Doing Public Theology Like a Grown-Up

Doing Public Theology Like a Grown-UpI cringe to think back on the sermons I preached and the blog posts I wrote in my twenties and thirties. (I’m sure I’ll feel the same about my forties, twenty years from now.) I spent my time as a preacher and blogger going after the easy wins and cheap applause. I would criticize and tear down those who were obviously heretical. With rhetorical flare, I damned the behaviors everyone already knows we condemn. I took cheap shots to slam dunk enemies. I labored to make the points I knew my theological camp would give me an “atta boy” for making.

Such behavior is all too common in sermons, articles, social media hot takes, and blog posts. It certainly brings traffic, if that’s what you’re after. (All press is good press. Right?) I’ve come to realize that such behavior is a cheap, easy, lazy, and immature way to do public theology. In short, it’s soft, biblical childishness.

What Love Is

“When I was a child, I spoke like a child, I thought like a child, I reasoned like a child.” We find those words near the end of Paul’s famous chapter on love. They apply so well to such immature public theology, which is anything but Christlike love.

Love is patient; cheap shots are not. Slam dunk tweets are arrogant; love is not. Bad arguments and misrepresentation of opponents are dishonest; love rejoices with the truth. Quick condemnation without conversation is suspicion that imputes evil; love gives the benefit of the doubt. Immature public theology serves itself; love serves others.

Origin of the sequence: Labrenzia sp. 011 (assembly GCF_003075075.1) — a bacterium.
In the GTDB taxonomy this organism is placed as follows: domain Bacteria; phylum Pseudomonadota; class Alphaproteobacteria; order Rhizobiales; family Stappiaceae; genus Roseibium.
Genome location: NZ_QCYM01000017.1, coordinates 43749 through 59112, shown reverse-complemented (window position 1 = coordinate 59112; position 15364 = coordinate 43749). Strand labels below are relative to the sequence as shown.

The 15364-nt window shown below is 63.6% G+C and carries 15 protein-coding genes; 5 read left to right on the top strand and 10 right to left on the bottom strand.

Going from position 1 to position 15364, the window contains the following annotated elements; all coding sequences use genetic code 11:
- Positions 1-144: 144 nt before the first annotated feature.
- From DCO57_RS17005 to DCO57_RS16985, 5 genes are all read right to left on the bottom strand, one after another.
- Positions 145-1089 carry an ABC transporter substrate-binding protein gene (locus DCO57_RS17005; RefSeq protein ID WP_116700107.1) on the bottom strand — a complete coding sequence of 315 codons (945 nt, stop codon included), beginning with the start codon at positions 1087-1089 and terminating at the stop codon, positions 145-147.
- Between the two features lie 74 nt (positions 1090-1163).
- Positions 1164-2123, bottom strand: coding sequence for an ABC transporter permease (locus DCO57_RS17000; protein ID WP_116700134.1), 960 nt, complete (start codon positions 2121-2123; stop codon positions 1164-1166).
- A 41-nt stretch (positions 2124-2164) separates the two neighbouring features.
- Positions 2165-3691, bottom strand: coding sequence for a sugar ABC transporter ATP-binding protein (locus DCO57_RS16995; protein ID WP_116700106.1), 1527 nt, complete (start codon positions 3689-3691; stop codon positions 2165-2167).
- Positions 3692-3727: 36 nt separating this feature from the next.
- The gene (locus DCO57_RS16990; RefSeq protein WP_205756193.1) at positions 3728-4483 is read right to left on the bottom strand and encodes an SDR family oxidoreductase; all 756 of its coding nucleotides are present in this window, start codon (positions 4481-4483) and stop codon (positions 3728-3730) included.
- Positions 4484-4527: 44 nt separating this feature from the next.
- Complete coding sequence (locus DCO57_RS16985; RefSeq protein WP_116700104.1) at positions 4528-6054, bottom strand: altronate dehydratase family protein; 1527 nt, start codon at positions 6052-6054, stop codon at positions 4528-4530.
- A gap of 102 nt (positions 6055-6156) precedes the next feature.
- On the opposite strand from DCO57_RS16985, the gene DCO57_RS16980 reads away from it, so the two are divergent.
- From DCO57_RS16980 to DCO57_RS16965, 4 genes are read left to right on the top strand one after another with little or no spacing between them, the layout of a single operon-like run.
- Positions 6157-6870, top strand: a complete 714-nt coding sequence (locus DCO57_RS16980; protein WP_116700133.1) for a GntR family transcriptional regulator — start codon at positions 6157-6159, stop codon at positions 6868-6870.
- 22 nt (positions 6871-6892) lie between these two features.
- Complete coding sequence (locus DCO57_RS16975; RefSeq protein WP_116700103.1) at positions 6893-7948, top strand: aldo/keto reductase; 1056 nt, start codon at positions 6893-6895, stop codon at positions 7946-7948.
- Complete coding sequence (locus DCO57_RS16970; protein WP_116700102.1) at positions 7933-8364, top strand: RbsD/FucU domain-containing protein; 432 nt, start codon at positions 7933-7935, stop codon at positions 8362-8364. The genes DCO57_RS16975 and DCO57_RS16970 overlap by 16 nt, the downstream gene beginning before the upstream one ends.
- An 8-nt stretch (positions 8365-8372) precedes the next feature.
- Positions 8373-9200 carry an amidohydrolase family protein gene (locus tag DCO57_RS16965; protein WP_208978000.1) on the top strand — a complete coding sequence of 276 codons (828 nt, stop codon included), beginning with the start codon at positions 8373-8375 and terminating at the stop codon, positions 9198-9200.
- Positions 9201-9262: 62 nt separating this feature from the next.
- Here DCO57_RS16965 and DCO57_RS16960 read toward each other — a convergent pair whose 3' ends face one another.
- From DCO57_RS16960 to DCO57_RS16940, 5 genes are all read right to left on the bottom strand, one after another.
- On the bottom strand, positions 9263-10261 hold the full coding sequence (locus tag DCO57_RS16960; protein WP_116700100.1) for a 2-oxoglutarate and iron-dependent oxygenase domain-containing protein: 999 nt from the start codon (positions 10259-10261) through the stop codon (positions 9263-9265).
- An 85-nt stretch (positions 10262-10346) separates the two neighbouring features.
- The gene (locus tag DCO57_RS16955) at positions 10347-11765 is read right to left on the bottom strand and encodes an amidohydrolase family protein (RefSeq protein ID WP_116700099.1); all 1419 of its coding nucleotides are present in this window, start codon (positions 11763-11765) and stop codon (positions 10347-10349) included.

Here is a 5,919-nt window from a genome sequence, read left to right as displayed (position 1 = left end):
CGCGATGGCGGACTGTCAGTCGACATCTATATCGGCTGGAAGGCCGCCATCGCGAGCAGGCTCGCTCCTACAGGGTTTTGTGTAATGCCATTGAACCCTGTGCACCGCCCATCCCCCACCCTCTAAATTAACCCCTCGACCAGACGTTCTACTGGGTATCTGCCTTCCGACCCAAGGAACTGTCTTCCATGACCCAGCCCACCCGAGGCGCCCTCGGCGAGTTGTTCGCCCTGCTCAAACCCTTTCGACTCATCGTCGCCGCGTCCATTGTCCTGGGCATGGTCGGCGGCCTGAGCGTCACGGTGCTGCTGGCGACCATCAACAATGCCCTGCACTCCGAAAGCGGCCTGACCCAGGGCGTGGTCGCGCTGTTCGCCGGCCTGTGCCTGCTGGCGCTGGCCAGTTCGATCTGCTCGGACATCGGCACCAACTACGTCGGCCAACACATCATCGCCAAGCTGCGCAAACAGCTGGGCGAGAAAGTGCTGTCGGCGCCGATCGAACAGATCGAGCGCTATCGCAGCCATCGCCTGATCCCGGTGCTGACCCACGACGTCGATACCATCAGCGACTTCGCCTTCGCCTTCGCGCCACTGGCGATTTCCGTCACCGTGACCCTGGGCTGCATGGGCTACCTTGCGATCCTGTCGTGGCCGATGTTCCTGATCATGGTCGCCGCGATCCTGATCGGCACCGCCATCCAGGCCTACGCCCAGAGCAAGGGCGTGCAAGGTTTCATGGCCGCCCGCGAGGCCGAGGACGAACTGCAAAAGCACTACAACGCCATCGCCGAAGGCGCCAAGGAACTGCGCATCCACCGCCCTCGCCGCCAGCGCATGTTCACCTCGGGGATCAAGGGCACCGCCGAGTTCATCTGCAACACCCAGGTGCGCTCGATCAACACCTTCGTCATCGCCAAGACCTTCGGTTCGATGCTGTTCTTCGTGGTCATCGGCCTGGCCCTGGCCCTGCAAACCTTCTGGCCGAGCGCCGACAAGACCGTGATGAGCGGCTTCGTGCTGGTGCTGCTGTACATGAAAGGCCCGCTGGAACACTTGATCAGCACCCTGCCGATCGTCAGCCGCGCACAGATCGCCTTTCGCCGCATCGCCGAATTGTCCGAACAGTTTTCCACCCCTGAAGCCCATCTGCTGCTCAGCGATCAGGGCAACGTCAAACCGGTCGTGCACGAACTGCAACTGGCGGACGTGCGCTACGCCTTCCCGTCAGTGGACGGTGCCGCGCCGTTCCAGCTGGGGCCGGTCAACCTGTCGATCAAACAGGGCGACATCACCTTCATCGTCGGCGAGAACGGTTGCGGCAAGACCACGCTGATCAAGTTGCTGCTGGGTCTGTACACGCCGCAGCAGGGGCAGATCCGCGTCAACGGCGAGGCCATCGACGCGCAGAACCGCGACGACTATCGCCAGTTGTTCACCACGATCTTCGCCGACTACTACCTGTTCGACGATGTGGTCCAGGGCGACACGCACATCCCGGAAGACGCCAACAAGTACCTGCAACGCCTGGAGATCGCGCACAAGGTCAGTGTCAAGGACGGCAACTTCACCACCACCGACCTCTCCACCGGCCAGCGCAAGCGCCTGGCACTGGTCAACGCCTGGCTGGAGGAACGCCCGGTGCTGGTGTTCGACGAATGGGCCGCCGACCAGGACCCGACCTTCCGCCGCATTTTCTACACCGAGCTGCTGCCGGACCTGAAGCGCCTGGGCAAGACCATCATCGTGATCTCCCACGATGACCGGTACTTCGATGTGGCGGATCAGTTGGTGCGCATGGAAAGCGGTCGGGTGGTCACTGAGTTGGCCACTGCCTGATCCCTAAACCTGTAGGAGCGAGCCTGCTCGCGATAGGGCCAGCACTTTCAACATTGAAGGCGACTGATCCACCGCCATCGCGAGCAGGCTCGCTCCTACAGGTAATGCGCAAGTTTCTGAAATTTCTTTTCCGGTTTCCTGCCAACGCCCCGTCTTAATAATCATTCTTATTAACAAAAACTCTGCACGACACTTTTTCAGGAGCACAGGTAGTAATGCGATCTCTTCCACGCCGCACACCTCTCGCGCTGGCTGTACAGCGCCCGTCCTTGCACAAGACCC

Growing Up Online

At some point, the Lord convicted me of my immature public theology. (Something he regularly does.) So, “when I became a man, I put aside childish things.” I’m (slowly) learning to love like a grown-up theologian.

Christic adulthood means we put away laziness. We do hard things. We do theology with disciplined maturity. We buffet our theological bodies into conformity with the grace-and-truth-embodying Christ.

This means we extend the benefit of the doubt those whose theological statements we might misunderstand instead of jumping to a conclusion for the sake of a retweet. We read with charity, understanding authors have word limits. Instead of exalting ourselves through a cancel-culture, we take pains to have slow, careful theological conversations. We restate their position in a way that they would agree with, instead of using selective-quoting to make a brother or sister appear the heretic. Instead of ignoring good-faith critics, we welcome honest questions and critique. We seek to learn from those with whom we disagree, instead of surrounding ourselves with those who we know will say what we already think. In short, we treat each other as we want to be treated. We demonstrate the grace God showed to us when we were his enemies.

Planks Before Specks

When we need to get tough, to ask the hard questions, and to point out errors, we begin with those in our own camp. We’re hardest on ourselves. We don’t allow those on “our side” to get away with cheap shots against “the other side.” Like an editor, we point out our friends’ bad arguments and poorly-worded statements. We expose our own weaknesses and press on those points.

I am a conservative, complementarian, Calvinistic, Baptist Christian. I studied with such Christians in seminary, read their books, and listened to their sermons. They taught me theology. I most closely align with them. So, I pushback hardest against them, but not because I don’t love them. I pushback against my own camp because I’m pushing back against, buffeting, and disciplining me.